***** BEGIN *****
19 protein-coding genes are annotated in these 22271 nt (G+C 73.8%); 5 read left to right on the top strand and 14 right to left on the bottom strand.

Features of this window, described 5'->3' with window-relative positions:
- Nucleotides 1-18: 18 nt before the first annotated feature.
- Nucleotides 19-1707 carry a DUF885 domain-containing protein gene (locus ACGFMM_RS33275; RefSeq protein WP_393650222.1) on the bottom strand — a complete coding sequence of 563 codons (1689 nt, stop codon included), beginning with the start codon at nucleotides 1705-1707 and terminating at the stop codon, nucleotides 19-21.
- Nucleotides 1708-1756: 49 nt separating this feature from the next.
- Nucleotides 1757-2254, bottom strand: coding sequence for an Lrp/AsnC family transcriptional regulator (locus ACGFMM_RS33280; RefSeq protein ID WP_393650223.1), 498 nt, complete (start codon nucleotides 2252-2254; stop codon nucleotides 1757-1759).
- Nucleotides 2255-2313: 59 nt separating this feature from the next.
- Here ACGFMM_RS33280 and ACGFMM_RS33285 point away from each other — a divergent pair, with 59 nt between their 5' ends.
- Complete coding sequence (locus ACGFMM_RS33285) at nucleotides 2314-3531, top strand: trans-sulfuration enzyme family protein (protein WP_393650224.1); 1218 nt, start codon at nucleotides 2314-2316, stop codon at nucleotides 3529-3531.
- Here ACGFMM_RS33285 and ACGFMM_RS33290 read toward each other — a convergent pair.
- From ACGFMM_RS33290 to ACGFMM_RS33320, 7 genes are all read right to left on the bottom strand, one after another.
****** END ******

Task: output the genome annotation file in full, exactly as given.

19 protein-coding genes are annotated in these 22271 nt (G+C 73.8%); 5 read left to right on the top strand and 14 right to left on the bottom strand.

Features of this window, described 5'->3' with window-relative positions:
- Nucleotides 1-18: 18 nt before the first annotated feature.
- Nucleotides 19-1707 carry a DUF885 domain-containing protein gene (locus ACGFMM_RS33275; RefSeq protein WP_393650222.1) on the bottom strand — a complete coding sequence of 563 codons (1689 nt, stop codon included), beginning with the start codon at nucleotides 1705-1707 and terminating at the stop codon, nucleotides 19-21.
- Nucleotides 1708-1756: 49 nt separating this feature from the next.
- Nucleotides 1757-2254, bottom strand: coding sequence for an Lrp/AsnC family transcriptional regulator (locus ACGFMM_RS33280; RefSeq protein ID WP_393650223.1), 498 nt, complete (start codon nucleotides 2252-2254; stop codon nucleotides 1757-1759).
- Nucleotides 2255-2313: 59 nt separating this feature from the next.
- Here ACGFMM_RS33280 and ACGFMM_RS33285 point away from each other — a divergent pair, with 59 nt between their 5' ends.
- Complete coding sequence (locus ACGFMM_RS33285) at nucleotides 2314-3531, top strand: trans-sulfuration enzyme family protein (protein WP_393650224.1); 1218 nt, start codon at nucleotides 2314-2316, stop codon at nucleotides 3529-3531.
- Here ACGFMM_RS33285 and ACGFMM_RS33290 read toward each other — a convergent pair.
- From ACGFMM_RS33290 to ACGFMM_RS33320, 7 genes are all read right to left on the bottom strand, one after another.